Friday, June 02, 2006

Who is this guy?

Photobucket - Video and Image Hosting
Anybody out there know who this is? The photo was snapped at the Hope & Future Conference in Pennsylvania last year. The picture caught my attention because it is either:

1. the Roman Catholic Archbishop of Pittsburgh who doesn't quite understand how to dress, or
2. some other cleric who has some explaining to do.

The man in the picture is wearing the pallium, which is the strip of cloth with black crosses that encircles his neck and hands down in front. The pallium in the Western church is a sign of metropolitanical jurisdiction and communion with the pope. The use of the pallium is reserved to the pope and archbishops, but the latter may not use it until, on petition they have received the permission of the Holy See. Simple bishops have sometimes received the pallium as a mark of special favour, but it does not increase their powers or jurisdiction nor give them precedence. The pope may use the pallium at any time. Others, even archbishops, may use it only in their respective dioceses, and there only on the feast days and other occasions designated in the Pontificale. Unlike in the picture, it is always worn over the chasuble.

First of all, the man in the picture is not Bishop Donald Wuerl, the RC Bishop of Pittsburg at the time. Nor is it Anthony Cardinal Bevilacqua, the Archbishop of that province (who would not be permitted to wear it on that occasion anyway).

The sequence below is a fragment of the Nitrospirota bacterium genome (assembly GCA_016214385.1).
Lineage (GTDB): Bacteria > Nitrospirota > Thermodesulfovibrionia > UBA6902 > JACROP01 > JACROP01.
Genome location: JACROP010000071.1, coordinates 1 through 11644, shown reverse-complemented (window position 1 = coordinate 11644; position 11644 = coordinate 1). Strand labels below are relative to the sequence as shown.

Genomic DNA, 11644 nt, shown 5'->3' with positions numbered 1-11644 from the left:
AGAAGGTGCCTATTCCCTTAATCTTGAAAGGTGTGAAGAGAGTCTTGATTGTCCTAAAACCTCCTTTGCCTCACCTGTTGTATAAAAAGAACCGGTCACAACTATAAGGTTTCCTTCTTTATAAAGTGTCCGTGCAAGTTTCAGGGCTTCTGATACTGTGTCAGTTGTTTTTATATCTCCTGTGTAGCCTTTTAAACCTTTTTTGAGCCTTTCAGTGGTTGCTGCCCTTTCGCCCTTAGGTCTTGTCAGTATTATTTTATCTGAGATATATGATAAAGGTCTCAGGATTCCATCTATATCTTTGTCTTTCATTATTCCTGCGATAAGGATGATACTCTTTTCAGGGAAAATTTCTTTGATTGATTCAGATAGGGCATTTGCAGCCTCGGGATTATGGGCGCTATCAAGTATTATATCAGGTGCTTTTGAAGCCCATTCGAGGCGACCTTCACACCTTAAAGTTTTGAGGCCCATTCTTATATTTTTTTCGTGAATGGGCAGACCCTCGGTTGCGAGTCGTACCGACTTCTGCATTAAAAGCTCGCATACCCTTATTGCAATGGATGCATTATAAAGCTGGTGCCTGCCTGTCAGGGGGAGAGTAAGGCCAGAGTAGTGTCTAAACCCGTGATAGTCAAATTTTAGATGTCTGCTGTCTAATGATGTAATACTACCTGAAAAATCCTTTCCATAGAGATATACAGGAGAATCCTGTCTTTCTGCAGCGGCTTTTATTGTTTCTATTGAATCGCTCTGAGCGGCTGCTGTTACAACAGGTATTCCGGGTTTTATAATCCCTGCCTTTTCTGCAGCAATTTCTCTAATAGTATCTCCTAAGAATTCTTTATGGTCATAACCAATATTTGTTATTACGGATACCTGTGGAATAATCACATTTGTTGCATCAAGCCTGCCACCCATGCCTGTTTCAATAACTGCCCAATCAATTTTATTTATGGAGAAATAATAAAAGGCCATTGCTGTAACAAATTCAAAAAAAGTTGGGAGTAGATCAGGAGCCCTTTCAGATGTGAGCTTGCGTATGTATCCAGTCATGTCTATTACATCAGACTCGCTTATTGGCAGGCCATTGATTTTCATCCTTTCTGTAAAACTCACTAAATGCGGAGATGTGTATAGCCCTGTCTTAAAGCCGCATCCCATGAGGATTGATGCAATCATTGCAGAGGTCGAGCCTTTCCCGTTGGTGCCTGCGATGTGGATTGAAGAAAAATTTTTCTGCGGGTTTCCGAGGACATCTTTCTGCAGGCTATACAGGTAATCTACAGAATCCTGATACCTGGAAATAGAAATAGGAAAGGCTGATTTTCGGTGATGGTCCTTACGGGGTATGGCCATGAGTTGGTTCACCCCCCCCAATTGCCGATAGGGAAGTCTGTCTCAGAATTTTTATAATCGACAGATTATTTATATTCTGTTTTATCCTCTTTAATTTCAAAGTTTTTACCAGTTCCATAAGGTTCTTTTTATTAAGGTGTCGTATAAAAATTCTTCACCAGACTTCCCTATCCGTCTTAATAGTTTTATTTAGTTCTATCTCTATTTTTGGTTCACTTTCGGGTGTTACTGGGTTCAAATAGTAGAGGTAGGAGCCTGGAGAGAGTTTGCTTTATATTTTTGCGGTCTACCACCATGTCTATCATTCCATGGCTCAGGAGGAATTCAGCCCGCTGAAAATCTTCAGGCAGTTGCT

What can we deduce? The man in the picture seems to be a bishop. He is wearing the purple skullcap. You can just see the purple cassock at the edge of his alb (which should not be worn without a chasuble over it anyway). He is wearing his stole bishop-wise, that is, hanging down straight instead of being crossed over the chest. He is wearing a pectoral cross (though on a chain instead of properly on a green and gold cord). You can't see an episcopal ring, but you can see a wedding ring. Methinks this is not a Roman Catholic archbishop. And I suspect the Holy Father did not grant him the pallium which he wears.

Nitpicking? Yes. But am I right?


Fr Timothy Matkin said...

P.S. Can you tell it's my day off?

Anonymous said...

In some rites, the equivalent of the Latin or Petrine pallium sees broader use. An example would be the omophorion of the Greek Rite, use of which is a privilege not only of archbishops, but of all bishops. I do not recognize either the gentleman or his rite.